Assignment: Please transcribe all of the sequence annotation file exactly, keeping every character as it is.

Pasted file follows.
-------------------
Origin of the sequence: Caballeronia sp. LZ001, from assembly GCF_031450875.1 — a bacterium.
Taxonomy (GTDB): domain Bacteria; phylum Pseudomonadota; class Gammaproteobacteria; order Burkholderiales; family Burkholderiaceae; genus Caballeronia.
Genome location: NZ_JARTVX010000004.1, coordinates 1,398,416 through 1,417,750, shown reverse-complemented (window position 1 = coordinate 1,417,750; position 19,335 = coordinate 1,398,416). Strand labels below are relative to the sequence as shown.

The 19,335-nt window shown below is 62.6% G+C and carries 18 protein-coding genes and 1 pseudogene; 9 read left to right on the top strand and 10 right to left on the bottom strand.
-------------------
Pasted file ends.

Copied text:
Origin of the sequence: Caballeronia sp. LZ001, from assembly GCF_031450875.1 — a bacterium.
Taxonomy (GTDB): domain Bacteria; phylum Pseudomonadota; class Gammaproteobacteria; order Burkholderiales; family Burkholderiaceae; genus Caballeronia.
Genome location: NZ_JARTVX010000004.1, coordinates 1,398,416 through 1,417,750, shown reverse-complemented (window position 1 = coordinate 1,417,750; position 19,335 = coordinate 1,398,416). Strand labels below are relative to the sequence as shown.

The 19,335-nt window shown below is 62.6% G+C and carries 18 protein-coding genes and 1 pseudogene; 9 read left to right on the top strand and 10 right to left on the bottom strand.